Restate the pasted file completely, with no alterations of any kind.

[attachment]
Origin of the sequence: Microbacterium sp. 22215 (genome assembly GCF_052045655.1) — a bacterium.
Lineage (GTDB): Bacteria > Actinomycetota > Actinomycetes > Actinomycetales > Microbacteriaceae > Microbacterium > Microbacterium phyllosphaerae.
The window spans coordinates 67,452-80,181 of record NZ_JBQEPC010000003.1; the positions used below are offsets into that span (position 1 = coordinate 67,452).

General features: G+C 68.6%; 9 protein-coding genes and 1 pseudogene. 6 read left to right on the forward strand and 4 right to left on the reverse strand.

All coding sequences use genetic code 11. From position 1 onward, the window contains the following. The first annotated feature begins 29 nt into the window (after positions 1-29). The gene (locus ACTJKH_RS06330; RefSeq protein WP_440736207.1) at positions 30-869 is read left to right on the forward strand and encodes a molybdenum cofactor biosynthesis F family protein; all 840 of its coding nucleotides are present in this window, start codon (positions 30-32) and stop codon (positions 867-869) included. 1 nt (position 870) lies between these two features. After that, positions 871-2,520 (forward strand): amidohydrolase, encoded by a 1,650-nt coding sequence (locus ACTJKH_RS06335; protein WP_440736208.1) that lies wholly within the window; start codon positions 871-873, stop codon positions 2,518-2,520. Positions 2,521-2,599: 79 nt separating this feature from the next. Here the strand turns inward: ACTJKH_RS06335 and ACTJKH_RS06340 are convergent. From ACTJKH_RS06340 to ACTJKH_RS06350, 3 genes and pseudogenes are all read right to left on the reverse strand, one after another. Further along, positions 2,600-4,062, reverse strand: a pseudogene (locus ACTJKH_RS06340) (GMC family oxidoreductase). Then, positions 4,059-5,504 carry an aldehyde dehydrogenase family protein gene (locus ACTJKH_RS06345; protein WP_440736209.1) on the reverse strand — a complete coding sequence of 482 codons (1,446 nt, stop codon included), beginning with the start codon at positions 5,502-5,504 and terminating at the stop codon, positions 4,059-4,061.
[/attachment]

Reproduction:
Origin of the sequence: Microbacterium sp. 22215 (genome assembly GCF_052045655.1) — a bacterium.
Lineage (GTDB): Bacteria > Actinomycetota > Actinomycetes > Actinomycetales > Microbacteriaceae > Microbacterium > Microbacterium phyllosphaerae.
The window spans coordinates 67,452-80,181 of record NZ_JBQEPC010000003.1; the positions used below are offsets into that span (position 1 = coordinate 67,452).

General features: G+C 68.6%; 9 protein-coding genes and 1 pseudogene. 6 read left to right on the forward strand and 4 right to left on the reverse strand.

All coding sequences use genetic code 11. From position 1 onward, the window contains the following. The first annotated feature begins 29 nt into the window (after positions 1-29). The gene (locus ACTJKH_RS06330; RefSeq protein WP_440736207.1) at positions 30-869 is read left to right on the forward strand and encodes a molybdenum cofactor biosynthesis F family protein; all 840 of its coding nucleotides are present in this window, start codon (positions 30-32) and stop codon (positions 867-869) included. 1 nt (position 870) lies between these two features. After that, positions 871-2,520 (forward strand): amidohydrolase, encoded by a 1,650-nt coding sequence (locus ACTJKH_RS06335; protein WP_440736208.1) that lies wholly within the window; start codon positions 871-873, stop codon positions 2,518-2,520. Positions 2,521-2,599: 79 nt separating this feature from the next. Here the strand turns inward: ACTJKH_RS06335 and ACTJKH_RS06340 are convergent. From ACTJKH_RS06340 to ACTJKH_RS06350, 3 genes and pseudogenes are all read right to left on the reverse strand, one after another. Further along, positions 2,600-4,062, reverse strand: a pseudogene (locus ACTJKH_RS06340) (GMC family oxidoreductase). Then, positions 4,059-5,504 carry an aldehyde dehydrogenase family protein gene (locus ACTJKH_RS06345; protein WP_440736209.1) on the reverse strand — a complete coding sequence of 482 codons (1,446 nt, stop codon included), beginning with the start codon at positions 5,502-5,504 and terminating at the stop codon, positions 4,059-4,061.